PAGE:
Preface: a Clutch of Pertinent Snippets

From time to time, everyone encounters in their reading, correspondence and conversations snippets of information and insight that cry out loudly to be passed along but lack an obvious occasion or forum for repetition.  Perhaps journal editors, being the turgid whirlpools through which much passes on its way to oblivion or eternity, are especially likely to accumulate such snippets.  In any event, here are a few from the last little while: a clutch of curious and possibly useful facts and observations, some provided by colleagues and others simply encountered while minding one’s own business.   Only a couple are by Canadians but all are directly or indirectly relevant, I think, to Canadian literature and culture.


From Gilles Deleuze and Félix Guattari, Kafka: Toward a Minor Literature, trans.  Dana Polan, Theory and History of Literature, Volume 30 (Minneapolis: University of Minnesota Press, 1986), pp. 16-17.

A minor literature doesn’t come from a minor language; it is rather that which a minority constructs within a major language.  But the first characteristic of minor literature in any case is that in it language is affected with a high coefficient of deterritorialization . . . .  The second characteristic of minor literatures is that everything in them is political.   In major literatures . . . the individual concern (familial, marital, and so on) joins with other no less individual concerns, the social milieu serving as a mere environment or a background . . . .  Minor literature is completely different; its cramped space forces each individual intrigue to connect immediately to politics.   The individual concern thus becomes all the more necessary, indispensable, magnified, because a whole other story is vibrating within it . . . .  The third characteristic of minor literature is that in it everything takes on a collective value.   Indeed, precisely because talent isn’t abundant in a minor literature, there are no possibilities for an individuated enunciation that would belong to this or that “master” and that could be separated from a collective enunciation.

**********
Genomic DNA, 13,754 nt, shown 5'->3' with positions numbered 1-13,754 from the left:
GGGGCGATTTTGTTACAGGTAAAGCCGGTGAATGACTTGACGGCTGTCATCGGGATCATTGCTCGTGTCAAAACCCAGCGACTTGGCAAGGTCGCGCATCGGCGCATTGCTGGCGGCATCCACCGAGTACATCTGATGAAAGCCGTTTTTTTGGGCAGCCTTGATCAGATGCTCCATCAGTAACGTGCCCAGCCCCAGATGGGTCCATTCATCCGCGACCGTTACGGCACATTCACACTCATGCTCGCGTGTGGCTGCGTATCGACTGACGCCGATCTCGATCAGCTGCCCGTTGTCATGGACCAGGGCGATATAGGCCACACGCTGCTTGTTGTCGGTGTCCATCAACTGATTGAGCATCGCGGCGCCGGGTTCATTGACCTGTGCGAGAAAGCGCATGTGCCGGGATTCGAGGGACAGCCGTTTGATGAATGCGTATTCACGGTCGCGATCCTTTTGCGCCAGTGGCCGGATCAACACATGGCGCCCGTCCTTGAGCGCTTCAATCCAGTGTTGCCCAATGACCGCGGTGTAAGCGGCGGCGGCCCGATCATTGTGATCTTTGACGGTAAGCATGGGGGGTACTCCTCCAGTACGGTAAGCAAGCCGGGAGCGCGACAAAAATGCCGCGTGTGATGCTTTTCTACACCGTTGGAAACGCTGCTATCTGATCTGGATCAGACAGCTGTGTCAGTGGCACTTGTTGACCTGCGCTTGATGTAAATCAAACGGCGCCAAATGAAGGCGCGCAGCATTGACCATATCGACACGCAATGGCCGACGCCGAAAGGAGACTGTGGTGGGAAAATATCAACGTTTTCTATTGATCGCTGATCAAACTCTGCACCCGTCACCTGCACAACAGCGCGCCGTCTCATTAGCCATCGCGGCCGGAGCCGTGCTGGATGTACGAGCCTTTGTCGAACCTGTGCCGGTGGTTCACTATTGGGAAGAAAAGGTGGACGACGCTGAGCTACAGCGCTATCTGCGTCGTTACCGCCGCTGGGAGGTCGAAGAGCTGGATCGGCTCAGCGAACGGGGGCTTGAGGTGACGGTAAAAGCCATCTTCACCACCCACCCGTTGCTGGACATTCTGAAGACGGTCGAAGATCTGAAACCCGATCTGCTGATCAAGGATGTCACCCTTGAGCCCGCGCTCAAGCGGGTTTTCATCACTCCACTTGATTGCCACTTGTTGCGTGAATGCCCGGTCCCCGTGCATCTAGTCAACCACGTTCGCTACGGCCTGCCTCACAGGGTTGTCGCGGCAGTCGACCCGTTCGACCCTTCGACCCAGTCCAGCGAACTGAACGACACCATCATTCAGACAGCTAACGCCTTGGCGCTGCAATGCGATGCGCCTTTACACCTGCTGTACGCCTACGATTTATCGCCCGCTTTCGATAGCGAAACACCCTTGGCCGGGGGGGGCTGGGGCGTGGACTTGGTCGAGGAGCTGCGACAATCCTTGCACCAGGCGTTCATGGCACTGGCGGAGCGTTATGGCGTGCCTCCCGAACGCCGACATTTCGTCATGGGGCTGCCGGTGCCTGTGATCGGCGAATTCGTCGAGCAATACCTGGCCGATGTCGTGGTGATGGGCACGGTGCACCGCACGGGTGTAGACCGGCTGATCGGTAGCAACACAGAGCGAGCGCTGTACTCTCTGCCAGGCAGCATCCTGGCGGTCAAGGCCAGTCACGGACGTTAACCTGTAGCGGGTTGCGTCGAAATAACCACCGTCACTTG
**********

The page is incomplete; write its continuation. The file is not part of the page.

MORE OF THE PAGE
From Ford Madox Ford, Return to Yesterday (1932; rpt. New York: Liveright, 1972), pp. 18-19 courtesy of Brian Diemert of the University of Western Ontario.

     We would have tea [in Winchelsea in Kent, England] in a frame house.  It might have been Canaan, New Hampshire.  The house had been built in 1782 by General Prescott, the first Governor-General of Canada . . . .  In exact imitation of a Canadian frame-house, just as the “fat rascals” were exactly like the little hot biscuits you get in farmhouses, now, in Tennessee.  The general had been homesick for Canada.